44. My Lords, in retrospect the Burmah case is an entirely straightforward application of the construction which the Ramsay case gave to the concept of a disposal giving rise to a loss in the capital gains tax legislation, namely that it meant a loss in commercial terms and not a series of preplanned transactions which had no business purpose. From this construction it followed that, as Lord Diplock said, the House would "ignore the intermediate circular book entries and . . . look at the end result". Lord Diplock would have been the first to acknowledge that his remarks should be read in context. To "ignore" the intermediate stages of the transaction and look at the end result is something which follows logically from the decision to construe "disposal" and "loss" in a commercial sense which transcends the individuality of the "book entries". It is that decision, to give the statutory language such a construction, which I would regard as "the Ramsay principle". But I think that there may have been a tendency to construe Lord Diplock's statement of the consequences of applying the Ramsay principle to the particular provisions with which the House was concerned as if it were itself a general principle, applicable to all tax legislation. Of course such a construction could also be applied to other provisions of the taxing Acts, but this would depend upon their language and purpose. At any rate, the generalising tendency which I have described seems to me the most likely explanation of the proposition which Mr McCall has claimed to be the Ramsay principle in this appeal.
Furniss v Dawson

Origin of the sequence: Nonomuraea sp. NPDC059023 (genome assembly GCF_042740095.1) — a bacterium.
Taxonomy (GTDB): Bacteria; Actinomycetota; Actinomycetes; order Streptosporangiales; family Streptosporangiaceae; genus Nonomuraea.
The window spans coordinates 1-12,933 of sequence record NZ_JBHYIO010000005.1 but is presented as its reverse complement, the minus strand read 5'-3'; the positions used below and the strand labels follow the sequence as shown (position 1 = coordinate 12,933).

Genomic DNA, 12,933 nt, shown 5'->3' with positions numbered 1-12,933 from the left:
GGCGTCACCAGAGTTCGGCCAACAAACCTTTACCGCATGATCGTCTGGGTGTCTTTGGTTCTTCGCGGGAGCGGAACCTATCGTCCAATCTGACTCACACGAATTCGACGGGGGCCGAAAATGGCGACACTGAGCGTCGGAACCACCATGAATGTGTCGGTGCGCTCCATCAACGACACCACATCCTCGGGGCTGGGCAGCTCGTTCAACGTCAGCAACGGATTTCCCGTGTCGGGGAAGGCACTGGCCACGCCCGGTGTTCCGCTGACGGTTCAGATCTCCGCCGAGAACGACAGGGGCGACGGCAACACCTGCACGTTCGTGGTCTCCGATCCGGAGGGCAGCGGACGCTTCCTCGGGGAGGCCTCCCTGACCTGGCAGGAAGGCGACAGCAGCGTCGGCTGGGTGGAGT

45. My Lords, in Furniss v Dawson  AC 474 the Ramsay construction, which in the Ramsay case itself and the Burmah case had been used to interpret the concept of a disposal giving rise to a loss, was deployed for a different purpose. The difference is occasionally described by saying that whereas Ramsay was a circular transaction, Furniss was a linear transaction. The difference can conveniently be encapsulated in these metaphors, but I think it is more illuminating to concentrate on the question which the legislation required the House to answer. To explain what this was, it is first necessary to give a brief account of the facts. The Dawsons wanted to sell their shares in the family business to a company called Wood Bastow Holdings Ltd. But they wanted to postpone the payment of capital gains tax. So they formed an Isle of Man company ("Greenjacket") and exchanged their shares in the company owning the business for an allotment of shares in Greenjacket. The advantage of this transaction was that by paragraph 6 of Schedule 7 to the Finance Act 1965, a disposal of shares to Greenjacket in exchange for an allotment of its shares was treated as a reorganisation of share capital and by paragraph 4 of the same Schedule a disposal of shares forming part of a reorganisation was not treated as a disposal for the purposes of capital gains tax. By a preplanned transaction, Greenjacket then sold the shares to Wood Bastow for cash. But the Revenue claimed that there had been no "real" disposal to Greenjacket. It was merely a preplanned stage in a disposal from the Dawsons to Wood Bastow and fell outside the exception for a reorganisation of share capital.